The same day that Mr. Merry transmitted this remarkable request for the consideration of his government, Burr wrote Theodosia that he was off for the West. He found the trip down the Ohio River a tonic to his spirits. Below Marietta he stopped at an island that was one of the showplaces of the region. A rich immigrant named Harman Blennerhassett had built himself a mansion there with gardens and parklands in the English style, almost ruining himself in the process. Blennerhassett, a graduate of Trinity College, Dublin, was a big, gangling, nearsighted man with some learning but not a trace of common sense. To the settlers up and down the Ohio he was known, half in affection, half in derision, as “Blanny.” Blanny was away during Burr’s first visit, but Burr was entertained by Mrs. Blennerhassett, described as an accomplished and well-educated woman who was pining for talk of music and books on that far frontier. Colonel Burr had at his tongue’s tip all the fashionable conversation of the age. One contemporary historian claimed that Burr played Ulysses to Mrs. Blennerhassett’s Calypso. Be that as it may, from that moment on, the Blennerhassetts, man and wife, were as fascinated by the little colonel as a pair of cuckoos by a snake.
By mid-May Burr was in Cincinnati, being entertained by Jonathan Dayton’s colleague in the Senate, a busy Jack-of-all-trades named John Smith, who was storekeeper, land speculator, Baptist preacher, and politician. Dayton joined them. The three men put their heads together. The plan took shape.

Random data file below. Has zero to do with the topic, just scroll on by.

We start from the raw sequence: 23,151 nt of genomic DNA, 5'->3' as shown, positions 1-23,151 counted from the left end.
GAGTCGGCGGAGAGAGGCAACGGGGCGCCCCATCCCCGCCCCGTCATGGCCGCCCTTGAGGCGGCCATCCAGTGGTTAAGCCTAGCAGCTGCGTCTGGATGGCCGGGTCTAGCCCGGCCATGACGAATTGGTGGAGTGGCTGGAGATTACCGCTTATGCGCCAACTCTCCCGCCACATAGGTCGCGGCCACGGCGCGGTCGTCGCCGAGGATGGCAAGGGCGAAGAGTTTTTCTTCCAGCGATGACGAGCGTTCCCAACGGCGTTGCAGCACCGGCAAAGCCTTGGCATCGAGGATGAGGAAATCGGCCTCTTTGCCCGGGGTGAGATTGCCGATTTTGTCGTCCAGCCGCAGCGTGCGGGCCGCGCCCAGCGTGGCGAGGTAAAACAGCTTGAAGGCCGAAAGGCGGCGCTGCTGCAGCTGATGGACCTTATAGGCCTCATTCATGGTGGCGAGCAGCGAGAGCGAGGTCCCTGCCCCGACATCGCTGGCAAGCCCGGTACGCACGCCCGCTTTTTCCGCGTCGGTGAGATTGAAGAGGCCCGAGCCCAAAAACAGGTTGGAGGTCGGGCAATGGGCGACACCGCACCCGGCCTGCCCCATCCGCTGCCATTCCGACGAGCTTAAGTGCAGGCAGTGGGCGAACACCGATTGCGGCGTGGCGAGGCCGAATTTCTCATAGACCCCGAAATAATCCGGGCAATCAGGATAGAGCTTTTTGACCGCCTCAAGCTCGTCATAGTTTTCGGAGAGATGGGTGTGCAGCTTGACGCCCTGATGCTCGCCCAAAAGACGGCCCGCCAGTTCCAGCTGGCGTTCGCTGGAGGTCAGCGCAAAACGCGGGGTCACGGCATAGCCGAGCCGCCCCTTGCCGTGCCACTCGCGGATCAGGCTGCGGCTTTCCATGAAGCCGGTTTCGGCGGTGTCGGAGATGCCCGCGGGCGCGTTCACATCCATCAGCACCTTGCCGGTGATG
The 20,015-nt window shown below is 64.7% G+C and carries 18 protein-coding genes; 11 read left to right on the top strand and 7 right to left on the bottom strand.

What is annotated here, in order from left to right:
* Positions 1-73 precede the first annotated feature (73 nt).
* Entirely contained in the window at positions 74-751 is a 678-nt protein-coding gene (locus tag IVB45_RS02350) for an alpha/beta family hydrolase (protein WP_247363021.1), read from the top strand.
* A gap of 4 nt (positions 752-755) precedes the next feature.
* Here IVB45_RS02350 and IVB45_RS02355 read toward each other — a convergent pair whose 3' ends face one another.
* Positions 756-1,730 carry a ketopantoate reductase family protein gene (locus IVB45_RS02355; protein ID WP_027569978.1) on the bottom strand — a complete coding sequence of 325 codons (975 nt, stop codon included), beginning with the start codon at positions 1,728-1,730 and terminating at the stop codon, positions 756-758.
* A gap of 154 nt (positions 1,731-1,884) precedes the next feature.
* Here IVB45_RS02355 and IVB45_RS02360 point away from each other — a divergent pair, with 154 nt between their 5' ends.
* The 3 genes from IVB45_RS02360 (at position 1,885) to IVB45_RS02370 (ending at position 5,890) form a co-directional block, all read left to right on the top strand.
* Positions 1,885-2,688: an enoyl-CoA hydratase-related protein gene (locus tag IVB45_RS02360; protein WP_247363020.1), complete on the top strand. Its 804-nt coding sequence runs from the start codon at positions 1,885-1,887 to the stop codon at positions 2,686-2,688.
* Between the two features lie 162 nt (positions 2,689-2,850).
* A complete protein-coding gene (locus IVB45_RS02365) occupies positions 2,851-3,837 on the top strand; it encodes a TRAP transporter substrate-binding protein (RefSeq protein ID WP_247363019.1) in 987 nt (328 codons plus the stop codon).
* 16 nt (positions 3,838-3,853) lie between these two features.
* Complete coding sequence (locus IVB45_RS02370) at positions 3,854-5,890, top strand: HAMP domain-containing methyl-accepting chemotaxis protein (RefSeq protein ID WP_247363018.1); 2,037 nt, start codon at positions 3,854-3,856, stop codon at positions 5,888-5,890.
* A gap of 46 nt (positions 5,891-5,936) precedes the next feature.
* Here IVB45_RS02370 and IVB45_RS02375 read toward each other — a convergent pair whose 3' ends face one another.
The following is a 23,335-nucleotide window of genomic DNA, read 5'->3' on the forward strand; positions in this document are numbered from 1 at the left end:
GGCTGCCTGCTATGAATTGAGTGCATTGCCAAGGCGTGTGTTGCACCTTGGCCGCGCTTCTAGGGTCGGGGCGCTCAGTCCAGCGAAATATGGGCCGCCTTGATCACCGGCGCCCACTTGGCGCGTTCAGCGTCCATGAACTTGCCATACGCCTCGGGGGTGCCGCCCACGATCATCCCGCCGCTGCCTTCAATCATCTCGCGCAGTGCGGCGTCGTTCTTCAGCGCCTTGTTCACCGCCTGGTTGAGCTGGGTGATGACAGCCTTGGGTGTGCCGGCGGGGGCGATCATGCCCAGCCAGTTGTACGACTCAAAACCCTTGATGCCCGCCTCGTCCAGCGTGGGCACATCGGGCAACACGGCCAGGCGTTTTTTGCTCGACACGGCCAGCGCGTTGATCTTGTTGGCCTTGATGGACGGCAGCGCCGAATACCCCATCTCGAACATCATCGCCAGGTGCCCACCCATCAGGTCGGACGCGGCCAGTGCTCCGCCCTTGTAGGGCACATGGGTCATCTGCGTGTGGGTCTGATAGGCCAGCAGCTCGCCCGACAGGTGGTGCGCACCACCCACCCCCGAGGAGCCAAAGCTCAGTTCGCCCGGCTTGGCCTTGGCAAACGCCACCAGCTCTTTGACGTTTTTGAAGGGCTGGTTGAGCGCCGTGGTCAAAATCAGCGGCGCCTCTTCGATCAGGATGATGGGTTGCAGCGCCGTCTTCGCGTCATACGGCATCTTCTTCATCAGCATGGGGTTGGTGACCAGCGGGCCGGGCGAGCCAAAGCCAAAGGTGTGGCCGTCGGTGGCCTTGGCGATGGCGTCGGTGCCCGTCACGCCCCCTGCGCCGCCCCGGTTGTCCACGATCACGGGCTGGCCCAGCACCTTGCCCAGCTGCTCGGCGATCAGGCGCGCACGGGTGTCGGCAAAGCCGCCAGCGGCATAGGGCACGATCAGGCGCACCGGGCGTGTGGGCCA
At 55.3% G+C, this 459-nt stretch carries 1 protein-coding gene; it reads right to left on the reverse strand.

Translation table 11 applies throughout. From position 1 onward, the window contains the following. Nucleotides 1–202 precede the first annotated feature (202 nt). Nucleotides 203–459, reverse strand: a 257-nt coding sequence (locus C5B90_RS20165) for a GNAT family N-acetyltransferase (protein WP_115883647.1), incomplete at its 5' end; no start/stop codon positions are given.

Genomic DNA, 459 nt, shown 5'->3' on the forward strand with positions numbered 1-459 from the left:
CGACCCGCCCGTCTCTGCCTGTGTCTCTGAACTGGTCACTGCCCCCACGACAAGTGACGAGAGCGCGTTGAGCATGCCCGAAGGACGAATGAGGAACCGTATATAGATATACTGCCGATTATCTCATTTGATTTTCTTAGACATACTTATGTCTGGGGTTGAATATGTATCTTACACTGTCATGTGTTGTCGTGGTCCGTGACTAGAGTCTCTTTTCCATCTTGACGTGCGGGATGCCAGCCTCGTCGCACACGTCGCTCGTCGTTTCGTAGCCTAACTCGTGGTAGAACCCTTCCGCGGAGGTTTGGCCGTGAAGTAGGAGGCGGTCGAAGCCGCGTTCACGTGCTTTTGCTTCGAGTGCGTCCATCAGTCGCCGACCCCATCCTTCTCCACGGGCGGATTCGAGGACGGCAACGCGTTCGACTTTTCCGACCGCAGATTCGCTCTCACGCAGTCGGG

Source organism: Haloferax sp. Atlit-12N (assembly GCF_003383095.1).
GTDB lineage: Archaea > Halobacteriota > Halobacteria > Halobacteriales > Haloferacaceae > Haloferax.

Leaving his boat to follow the curves of the river, Burr rode briskly across country into Tennessee. The early summer weather was fine. He enjoyed the riding. No word in public of secession, only of a coming war with Spain; that was his posture. His progress became a personal triumph. Without quite saying so he managed to give the impression that his good friend Henry Dearborn, the Secretary of War, was only waiting for a declaration of war to put him in command of an expedition against the Spanish possessions. In Nashville he was tendered a public dinner. Andrew Jackson grasped him warmly by the hand and took him home to the Hermitage.
An enthusiastic duellist himself, Jackson considered the hue and cry against Burr over the death of Hamilton damnable persecution. And an expedition against the Dons had his hearty approval. General Jackson furnished Burr a boat to take him down the Cumberland River to Fort Massac, on the lower Ohio near present-day Cairo, Illinois, where he was to pick up his own boat again. There Burr at last caught up with an old acquaintance he had determined on as his second in command. This was Brigadier General James Wilkinson, General in Chief of the small Army of the United States.
Wilkinson was then nearing fifty, short, red-faced, and corpulent from high living; grown gray before his time, so he liked to put it, in the service of his country. Like Burr he had served under Arnold in the botched Canadian expedition, but unlike Burr he had found promotion quick and easy.